Google’s vice-president of engineering Andy Rubin has hit back at claims the company is becoming more restrictive with the Android platform.
Previous reports stated Google would not be releasing the source code to Android 3.0 in the near future.
According to a statement forwarded to Engadget, Google said that while Honeycomb’s new features worked well on Android tablets, they still had “more work to do” before they can be offered on other devices, such as smartphones.
This sparked speculation that Google was becoming more restrictive with Android. By not releasing Android 3.0 openly, many wondered if this was Google’s way of dictating where certain versions of Android could appear. Google had once said that Android 2.2 was not a tablet OS, but it didn’t stop manufacturers for creating tablets for it.
The discussion expanded further after a report from Bloomberg Businessweek was released, where numerous executives from companies such as LG, Toshiba, Samsung and Facebook said Google now needed to approve of potential Android devices before handing over the latest version of their software – a policy at odds with the mobile OS’ open source sensibilities.
Some sources said Google tried to hold up the release of Verizon Android devices utilising Microsoft’s search engine Bing and unnamed employees at Facebook said Google had to approve of the social network’s tweaks to its own variant of Android for smartphones.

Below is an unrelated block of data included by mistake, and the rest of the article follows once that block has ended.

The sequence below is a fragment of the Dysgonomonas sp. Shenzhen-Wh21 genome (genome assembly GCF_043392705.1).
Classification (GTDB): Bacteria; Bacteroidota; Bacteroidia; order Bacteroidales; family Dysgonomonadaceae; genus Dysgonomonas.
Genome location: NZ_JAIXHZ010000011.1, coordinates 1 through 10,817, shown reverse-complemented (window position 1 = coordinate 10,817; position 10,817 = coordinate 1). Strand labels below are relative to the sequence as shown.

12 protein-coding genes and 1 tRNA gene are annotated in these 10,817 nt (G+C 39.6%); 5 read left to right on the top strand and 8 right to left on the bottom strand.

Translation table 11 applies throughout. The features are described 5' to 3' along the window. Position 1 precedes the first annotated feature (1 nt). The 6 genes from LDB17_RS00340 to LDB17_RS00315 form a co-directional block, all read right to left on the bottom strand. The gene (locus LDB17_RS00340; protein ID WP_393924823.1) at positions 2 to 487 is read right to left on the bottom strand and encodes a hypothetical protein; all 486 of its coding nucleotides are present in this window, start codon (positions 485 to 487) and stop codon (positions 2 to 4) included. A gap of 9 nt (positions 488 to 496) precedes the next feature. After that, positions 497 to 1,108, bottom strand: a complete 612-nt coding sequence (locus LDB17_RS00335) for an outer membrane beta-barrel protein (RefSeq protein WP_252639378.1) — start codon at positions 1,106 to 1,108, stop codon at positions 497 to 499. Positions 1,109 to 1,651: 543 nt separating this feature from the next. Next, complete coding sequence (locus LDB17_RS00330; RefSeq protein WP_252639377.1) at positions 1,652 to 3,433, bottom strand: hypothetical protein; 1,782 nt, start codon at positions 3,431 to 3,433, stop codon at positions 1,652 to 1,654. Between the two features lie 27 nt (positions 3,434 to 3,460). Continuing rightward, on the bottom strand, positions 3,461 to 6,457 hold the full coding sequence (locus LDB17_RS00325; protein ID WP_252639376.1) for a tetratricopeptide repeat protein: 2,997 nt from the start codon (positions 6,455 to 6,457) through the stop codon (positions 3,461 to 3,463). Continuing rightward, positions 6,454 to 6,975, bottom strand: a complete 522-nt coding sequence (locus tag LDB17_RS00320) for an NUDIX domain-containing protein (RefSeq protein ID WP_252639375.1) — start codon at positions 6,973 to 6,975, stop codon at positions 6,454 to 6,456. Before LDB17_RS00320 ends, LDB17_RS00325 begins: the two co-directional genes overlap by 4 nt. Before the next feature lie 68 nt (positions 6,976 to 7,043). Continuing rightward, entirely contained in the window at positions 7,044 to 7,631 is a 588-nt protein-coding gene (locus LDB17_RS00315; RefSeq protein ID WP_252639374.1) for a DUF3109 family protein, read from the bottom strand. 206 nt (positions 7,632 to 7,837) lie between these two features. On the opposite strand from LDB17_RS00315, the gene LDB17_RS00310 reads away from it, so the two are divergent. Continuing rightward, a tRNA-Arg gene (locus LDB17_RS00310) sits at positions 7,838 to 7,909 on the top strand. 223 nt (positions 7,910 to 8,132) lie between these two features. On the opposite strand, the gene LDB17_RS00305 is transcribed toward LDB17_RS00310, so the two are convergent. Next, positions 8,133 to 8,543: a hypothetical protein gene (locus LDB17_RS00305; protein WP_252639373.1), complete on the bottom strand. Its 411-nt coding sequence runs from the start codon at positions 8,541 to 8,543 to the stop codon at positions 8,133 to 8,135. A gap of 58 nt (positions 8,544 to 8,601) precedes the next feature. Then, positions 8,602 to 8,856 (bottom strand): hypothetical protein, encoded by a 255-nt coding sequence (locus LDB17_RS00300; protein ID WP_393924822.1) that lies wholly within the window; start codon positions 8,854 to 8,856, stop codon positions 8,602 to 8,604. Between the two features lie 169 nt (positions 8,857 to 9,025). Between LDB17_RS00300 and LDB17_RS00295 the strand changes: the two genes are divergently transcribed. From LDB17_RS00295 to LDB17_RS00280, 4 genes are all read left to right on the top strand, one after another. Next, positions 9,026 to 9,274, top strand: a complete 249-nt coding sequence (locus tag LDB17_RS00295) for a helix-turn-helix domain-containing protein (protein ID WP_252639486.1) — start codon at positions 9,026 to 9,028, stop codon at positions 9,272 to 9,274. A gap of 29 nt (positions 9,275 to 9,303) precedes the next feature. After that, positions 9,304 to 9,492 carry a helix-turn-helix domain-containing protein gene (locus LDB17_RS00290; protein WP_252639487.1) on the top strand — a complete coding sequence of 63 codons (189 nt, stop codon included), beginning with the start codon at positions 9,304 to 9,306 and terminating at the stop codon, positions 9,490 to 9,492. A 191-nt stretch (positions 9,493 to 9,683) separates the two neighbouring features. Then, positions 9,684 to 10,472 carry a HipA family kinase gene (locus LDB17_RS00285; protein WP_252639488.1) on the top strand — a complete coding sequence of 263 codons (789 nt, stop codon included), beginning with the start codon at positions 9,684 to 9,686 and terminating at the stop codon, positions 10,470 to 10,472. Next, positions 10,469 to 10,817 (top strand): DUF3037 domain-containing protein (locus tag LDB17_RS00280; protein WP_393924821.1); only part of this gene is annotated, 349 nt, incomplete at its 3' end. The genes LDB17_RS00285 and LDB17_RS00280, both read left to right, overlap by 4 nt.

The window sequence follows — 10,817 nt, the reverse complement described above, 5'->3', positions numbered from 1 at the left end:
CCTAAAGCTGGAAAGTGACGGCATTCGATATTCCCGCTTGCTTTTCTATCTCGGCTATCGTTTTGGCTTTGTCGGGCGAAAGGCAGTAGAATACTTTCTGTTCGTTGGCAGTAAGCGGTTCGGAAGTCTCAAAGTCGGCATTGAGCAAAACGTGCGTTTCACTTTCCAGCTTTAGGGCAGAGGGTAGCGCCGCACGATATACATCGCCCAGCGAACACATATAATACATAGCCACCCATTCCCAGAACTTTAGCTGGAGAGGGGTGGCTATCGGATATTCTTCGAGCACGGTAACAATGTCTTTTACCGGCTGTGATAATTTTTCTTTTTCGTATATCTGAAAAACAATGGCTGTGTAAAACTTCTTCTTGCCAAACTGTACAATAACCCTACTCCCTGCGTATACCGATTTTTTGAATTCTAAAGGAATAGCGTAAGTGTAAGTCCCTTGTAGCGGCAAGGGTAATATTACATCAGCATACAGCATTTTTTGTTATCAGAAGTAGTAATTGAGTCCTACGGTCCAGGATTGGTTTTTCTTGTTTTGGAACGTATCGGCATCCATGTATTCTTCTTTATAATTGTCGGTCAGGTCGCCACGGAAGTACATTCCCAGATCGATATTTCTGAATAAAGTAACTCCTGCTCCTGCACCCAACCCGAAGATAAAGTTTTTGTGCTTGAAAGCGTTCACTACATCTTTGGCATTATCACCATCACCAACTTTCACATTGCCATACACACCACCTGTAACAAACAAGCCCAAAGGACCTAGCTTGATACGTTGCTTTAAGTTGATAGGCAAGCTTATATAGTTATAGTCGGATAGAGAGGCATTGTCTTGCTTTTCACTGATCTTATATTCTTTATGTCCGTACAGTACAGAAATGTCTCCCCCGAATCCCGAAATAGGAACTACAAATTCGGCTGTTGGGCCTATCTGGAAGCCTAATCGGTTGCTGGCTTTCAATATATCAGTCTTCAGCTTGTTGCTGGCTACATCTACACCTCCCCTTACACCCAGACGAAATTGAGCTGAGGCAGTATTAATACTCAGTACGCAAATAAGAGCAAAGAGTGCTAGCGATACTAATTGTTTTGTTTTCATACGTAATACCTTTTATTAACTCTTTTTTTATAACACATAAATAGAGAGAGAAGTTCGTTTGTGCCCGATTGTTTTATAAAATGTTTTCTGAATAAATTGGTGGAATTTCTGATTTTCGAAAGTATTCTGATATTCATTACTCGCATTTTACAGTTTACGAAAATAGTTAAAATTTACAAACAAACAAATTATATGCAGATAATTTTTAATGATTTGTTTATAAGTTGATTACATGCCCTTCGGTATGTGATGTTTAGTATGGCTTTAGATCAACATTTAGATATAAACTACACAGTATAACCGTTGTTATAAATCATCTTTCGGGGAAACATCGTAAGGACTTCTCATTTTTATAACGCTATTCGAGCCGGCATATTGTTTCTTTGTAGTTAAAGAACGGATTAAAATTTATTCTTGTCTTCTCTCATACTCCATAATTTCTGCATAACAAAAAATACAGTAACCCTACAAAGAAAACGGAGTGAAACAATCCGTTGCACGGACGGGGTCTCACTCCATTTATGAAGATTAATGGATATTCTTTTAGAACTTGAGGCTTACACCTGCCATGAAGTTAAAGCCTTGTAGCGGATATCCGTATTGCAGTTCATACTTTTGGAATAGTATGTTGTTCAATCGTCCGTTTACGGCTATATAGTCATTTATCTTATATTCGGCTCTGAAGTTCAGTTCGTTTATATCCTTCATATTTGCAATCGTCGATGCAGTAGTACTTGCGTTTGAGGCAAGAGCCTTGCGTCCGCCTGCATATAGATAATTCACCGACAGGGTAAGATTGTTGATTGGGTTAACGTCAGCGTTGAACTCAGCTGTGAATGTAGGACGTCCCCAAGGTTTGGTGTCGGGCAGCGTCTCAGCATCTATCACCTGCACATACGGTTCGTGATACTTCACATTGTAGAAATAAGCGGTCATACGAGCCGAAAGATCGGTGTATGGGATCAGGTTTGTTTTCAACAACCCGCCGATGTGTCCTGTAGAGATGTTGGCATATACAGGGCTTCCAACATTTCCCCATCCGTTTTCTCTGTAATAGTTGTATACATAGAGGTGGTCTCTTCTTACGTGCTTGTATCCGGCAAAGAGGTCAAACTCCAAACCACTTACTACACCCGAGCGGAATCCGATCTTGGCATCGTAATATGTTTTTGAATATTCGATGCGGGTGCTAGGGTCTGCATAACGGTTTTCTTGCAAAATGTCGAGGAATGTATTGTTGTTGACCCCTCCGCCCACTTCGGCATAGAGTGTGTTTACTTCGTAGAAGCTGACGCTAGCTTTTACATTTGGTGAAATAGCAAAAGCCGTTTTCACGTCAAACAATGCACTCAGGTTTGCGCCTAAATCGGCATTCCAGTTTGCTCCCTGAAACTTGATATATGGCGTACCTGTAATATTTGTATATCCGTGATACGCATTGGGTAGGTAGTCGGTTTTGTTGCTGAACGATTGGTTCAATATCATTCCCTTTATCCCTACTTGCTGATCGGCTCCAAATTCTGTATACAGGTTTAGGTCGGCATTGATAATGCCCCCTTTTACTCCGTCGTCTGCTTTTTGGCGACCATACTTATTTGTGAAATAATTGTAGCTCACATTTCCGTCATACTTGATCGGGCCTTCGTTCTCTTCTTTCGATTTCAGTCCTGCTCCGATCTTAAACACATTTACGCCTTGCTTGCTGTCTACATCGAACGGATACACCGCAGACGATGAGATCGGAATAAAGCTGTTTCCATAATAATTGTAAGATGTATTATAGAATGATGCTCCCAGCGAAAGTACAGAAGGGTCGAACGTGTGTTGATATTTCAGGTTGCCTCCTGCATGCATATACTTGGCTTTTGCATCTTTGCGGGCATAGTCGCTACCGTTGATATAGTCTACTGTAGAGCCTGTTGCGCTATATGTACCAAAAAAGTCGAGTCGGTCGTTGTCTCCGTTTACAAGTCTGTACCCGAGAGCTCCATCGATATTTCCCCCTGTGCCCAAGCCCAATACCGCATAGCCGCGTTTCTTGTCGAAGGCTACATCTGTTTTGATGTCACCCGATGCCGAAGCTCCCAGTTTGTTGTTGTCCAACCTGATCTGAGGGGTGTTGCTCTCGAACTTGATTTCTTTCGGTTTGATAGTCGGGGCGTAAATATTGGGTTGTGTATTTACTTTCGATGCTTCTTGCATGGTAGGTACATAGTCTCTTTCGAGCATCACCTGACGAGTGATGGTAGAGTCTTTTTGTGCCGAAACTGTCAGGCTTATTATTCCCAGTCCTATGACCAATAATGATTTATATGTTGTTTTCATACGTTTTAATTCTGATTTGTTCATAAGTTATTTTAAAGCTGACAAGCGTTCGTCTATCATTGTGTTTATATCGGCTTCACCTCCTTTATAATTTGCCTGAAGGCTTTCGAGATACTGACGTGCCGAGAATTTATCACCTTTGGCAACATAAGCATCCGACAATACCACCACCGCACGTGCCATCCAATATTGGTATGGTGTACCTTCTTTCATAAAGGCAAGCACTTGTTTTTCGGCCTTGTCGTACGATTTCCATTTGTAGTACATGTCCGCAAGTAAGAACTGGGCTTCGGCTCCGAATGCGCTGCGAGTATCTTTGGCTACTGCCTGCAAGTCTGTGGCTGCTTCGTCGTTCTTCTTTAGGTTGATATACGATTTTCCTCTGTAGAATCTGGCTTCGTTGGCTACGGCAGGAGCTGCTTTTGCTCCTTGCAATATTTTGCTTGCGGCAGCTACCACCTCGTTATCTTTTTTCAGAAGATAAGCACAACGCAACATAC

The report suggested Google played favourites, giving certain manufacturers early access to the latest Android capabilities and that others outside of this “club,” such as Dell and Acer, have to follow with these upgrades several months after their launch.
“Android is still open”
However, Rubin has claimed this is “misinformation” and has said Google remains committed to “fostering the development of an open platform for the mobile industry and beyond.”
“As always, device makers are free to modify Android to customise any range of features for Android devices,” said Rubin in a blog post.
While he did not address some of the specific claims of the Businessweek report, he pointed out that while there are compatibility requirements for devices in place, this has been the case since Android 1.0 to combat fragmentation issues.
“Our approach remains unchanged: there are no lock-downs or restrictions against customising UIs. There are not, and never have been, any efforts to standardise the platform on any single chipset architecture” said Rubin.
Rubin emphasised that they are still working on bringing new Honeycomb features to phones and that the delay was not indicative of a change in strategy.